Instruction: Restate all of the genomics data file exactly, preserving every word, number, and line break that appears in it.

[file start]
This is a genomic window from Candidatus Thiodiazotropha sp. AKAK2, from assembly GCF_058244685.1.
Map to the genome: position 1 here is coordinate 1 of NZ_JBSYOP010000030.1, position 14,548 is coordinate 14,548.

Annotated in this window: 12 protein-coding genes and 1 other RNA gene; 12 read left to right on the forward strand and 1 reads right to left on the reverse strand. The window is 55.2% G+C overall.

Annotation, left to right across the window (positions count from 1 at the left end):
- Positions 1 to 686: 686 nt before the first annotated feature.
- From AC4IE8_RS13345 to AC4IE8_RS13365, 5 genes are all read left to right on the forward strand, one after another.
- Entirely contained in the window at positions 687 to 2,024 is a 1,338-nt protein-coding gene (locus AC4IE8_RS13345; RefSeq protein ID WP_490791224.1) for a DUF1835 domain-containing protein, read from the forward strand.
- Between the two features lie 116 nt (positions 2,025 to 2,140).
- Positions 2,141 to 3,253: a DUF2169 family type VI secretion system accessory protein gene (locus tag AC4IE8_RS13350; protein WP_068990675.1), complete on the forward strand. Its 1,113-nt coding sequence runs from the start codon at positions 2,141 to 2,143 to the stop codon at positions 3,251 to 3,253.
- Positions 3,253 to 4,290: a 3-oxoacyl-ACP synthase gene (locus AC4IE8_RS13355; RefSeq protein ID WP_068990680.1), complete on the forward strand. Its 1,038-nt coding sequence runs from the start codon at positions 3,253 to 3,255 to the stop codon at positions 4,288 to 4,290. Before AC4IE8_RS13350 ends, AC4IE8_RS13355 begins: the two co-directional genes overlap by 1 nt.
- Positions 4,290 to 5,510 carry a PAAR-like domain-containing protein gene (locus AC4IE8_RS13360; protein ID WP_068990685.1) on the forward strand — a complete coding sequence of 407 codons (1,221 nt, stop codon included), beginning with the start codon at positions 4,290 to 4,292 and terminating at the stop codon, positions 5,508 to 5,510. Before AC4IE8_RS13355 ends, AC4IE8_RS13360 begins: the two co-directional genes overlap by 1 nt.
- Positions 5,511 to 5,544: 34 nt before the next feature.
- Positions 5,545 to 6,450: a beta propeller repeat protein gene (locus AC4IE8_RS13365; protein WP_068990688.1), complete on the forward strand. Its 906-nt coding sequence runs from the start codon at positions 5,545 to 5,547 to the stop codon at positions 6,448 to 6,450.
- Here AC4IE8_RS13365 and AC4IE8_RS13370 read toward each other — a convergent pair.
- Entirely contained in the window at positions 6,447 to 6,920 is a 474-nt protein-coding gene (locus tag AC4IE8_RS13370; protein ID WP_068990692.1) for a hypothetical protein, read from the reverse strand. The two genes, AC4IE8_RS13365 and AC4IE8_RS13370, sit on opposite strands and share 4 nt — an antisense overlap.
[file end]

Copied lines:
This is a genomic window from Candidatus Thiodiazotropha sp. AKAK2, from assembly GCF_058244685.1.
Map to the genome: position 1 here is coordinate 1 of NZ_JBSYOP010000030.1, position 14,548 is coordinate 14,548.

Annotated in this window: 12 protein-coding genes and 1 other RNA gene; 12 read left to right on the forward strand and 1 reads right to left on the reverse strand. The window is 55.2% G+C overall.

Annotation, left to right across the window (positions count from 1 at the left end):
- Positions 1 to 686: 686 nt before the first annotated feature.
- From AC4IE8_RS13345 to AC4IE8_RS13365, 5 genes are all read left to right on the forward strand, one after another.
- Entirely contained in the window at positions 687 to 2,024 is a 1,338-nt protein-coding gene (locus AC4IE8_RS13345; RefSeq protein ID WP_490791224.1) for a DUF1835 domain-containing protein, read from the forward strand.
- Between the two features lie 116 nt (positions 2,025 to 2,140).
- Positions 2,141 to 3,253: a DUF2169 family type VI secretion system accessory protein gene (locus tag AC4IE8_RS13350; protein WP_068990675.1), complete on the forward strand. Its 1,113-nt coding sequence runs from the start codon at positions 2,141 to 2,143 to the stop codon at positions 3,251 to 3,253.
- Positions 3,253 to 4,290: a 3-oxoacyl-ACP synthase gene (locus AC4IE8_RS13355; RefSeq protein ID WP_068990680.1), complete on the forward strand. Its 1,038-nt coding sequence runs from the start codon at positions 3,253 to 3,255 to the stop codon at positions 4,288 to 4,290. Before AC4IE8_RS13350 ends, AC4IE8_RS13355 begins: the two co-directional genes overlap by 1 nt.
- Positions 4,290 to 5,510 carry a PAAR-like domain-containing protein gene (locus AC4IE8_RS13360; protein ID WP_068990685.1) on the forward strand — a complete coding sequence of 407 codons (1,221 nt, stop codon included), beginning with the start codon at positions 4,290 to 4,292 and terminating at the stop codon, positions 5,508 to 5,510. Before AC4IE8_RS13355 ends, AC4IE8_RS13360 begins: the two co-directional genes overlap by 1 nt.
- Positions 5,511 to 5,544: 34 nt before the next feature.
- Positions 5,545 to 6,450: a beta propeller repeat protein gene (locus AC4IE8_RS13365; protein WP_068990688.1), complete on the forward strand. Its 906-nt coding sequence runs from the start codon at positions 5,545 to 5,547 to the stop codon at positions 6,448 to 6,450.
- Here AC4IE8_RS13365 and AC4IE8_RS13370 read toward each other — a convergent pair.
- Entirely contained in the window at positions 6,447 to 6,920 is a 474-nt protein-coding gene (locus tag AC4IE8_RS13370; protein ID WP_068990692.1) for a hypothetical protein, read from the reverse strand. The two genes, AC4IE8_RS13365 and AC4IE8_RS13370, sit on opposite strands and share 4 nt — an antisense overlap.